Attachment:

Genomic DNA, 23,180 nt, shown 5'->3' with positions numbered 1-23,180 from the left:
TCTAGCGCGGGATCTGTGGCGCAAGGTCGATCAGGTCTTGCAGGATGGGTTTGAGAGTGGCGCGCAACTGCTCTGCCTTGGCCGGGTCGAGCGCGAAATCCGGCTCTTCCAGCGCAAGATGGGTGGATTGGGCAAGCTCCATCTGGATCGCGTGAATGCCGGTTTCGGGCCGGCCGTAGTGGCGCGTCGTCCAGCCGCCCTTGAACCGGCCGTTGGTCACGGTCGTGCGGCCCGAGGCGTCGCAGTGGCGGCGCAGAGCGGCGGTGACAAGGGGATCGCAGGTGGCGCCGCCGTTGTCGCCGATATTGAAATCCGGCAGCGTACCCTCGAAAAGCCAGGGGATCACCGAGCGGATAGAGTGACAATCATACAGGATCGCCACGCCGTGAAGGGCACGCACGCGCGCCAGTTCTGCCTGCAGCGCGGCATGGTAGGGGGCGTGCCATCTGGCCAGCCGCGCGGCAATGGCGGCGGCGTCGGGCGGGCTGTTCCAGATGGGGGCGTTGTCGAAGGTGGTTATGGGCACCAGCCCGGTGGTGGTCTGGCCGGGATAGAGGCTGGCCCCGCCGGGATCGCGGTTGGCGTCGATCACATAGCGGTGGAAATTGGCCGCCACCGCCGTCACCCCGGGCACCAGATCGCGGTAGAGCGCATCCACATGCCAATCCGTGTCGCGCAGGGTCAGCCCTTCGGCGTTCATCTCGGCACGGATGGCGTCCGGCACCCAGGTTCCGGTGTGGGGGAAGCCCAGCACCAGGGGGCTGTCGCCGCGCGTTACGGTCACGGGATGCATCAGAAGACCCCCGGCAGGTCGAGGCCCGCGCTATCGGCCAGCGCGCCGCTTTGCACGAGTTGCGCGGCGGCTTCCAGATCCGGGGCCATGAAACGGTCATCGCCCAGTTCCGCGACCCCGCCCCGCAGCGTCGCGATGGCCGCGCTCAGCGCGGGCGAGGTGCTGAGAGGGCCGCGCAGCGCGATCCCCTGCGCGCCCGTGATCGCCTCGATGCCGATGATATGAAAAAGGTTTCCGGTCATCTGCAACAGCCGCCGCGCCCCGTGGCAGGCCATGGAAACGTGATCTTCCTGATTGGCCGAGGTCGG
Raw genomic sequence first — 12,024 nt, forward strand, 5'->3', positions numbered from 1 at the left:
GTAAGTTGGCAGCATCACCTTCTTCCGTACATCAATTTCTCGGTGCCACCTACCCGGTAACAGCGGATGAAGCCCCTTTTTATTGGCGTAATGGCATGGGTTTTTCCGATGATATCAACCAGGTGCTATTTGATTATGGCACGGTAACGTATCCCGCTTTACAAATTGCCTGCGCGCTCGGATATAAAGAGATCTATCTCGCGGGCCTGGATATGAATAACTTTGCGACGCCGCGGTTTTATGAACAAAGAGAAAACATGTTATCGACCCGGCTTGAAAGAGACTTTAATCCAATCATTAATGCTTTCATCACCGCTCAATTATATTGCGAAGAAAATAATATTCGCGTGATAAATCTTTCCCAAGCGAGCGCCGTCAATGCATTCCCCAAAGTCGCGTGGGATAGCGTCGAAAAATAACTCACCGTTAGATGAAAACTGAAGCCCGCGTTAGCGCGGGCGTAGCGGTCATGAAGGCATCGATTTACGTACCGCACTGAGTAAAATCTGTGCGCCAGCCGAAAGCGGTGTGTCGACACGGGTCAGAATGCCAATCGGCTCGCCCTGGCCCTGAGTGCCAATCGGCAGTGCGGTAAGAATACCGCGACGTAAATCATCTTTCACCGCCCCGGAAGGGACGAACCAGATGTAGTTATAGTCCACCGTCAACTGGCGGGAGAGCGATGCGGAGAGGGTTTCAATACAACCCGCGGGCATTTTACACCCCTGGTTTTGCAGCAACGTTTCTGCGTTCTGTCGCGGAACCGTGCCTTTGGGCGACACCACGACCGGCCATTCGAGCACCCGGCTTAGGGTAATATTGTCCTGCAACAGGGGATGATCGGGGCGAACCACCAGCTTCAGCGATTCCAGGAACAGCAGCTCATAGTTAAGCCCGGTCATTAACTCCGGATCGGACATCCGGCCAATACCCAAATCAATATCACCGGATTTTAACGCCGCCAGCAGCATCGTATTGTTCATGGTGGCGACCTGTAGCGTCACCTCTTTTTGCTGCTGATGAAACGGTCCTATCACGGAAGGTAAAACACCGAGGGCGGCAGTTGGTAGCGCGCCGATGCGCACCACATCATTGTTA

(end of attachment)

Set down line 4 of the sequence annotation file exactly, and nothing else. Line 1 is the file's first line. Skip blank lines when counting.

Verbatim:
GTAAGTTGGCAGCATCACCTTCTTCCGTACATCAATTTCTCGGTGCCACCTACCCGGTAACAGCGGATGAAGCCCCTTTTTATTGGCGTAATGGCATGGGTTTTTCCGATGATATCAACCAGGTGCTATTTGATTATGGCACGGTAACGTATCCCGCTTTACAAATTGCCTGCGCGCTCGGATATAAAGAGATCTATCTCGCGGGCCTGGATATGAATAACTTTGCGACGCCGCGGTTTTATGAACAAAGAGAAAACATGTTATCGACCCGGCTTGAAAGAGACTTTAATCCAATCATTAATGCTTTCATCACCGCTCAATTATATTGCGAAGAAAATAATATTCGCGTGATAAATCTTTCCCAAGCGAGCGCCGTCAATGCATTCCCCAAAGTCGCGTGGGATAGCGTCGAAAAATAACTCACCGTTAGATGAAAACTGAAGCCCGCGTTAGCGCGGGCGTAGCGGTCATGAAGGCATCGATTTACGTACCGCACTGAGTAAAATCTGTGCGCCAGCCGAAAGCGGTGTGTCGACACGGGTCAGAATGCCAATCGGCTCGCCCTGGCCCTGAGTGCCAATCGGCAGTGCGGTAAGAATACCGCGACGTAAATCATCTTTCACCGCCCCGGAAGGGACGAACCAGATGTAGTTATAGTCCACCGTCAACTGGCGGGAGAGCGATGCGGAGAGGGTTTCAATACAACCCGCGGGCATTTTACACCCCTGGTTTTGCAGCAACGTTTCTGCGTTCTGTCGCGGAACCGTGCCTTTGGGCGACACCACGACCGGCCATTCGAGCACCCGGCTTAGGGTAATATTGTCCTGCAACAGGGGATGATCGGGGCGAACCACCAGCTTCAGCGATTCCAGGAACAGCAGCTCATAGTTAAGCCCGGTCATTAACTCCGGATCGGACATCCGGCCAATACCCAAATCAATATCACCGGATTTTAACGCCGCCAGCAGCATCGTATTGTTCATGGTGGCGACCTGTAGCGTCACCTCTTTTTGCTGCTGATGAAACGGTCCTATCACGGAAGGTAAAACACCGAGGGCGGCAGTTGGTAGCGCGCCGATGCGCACCACATCATTGTTA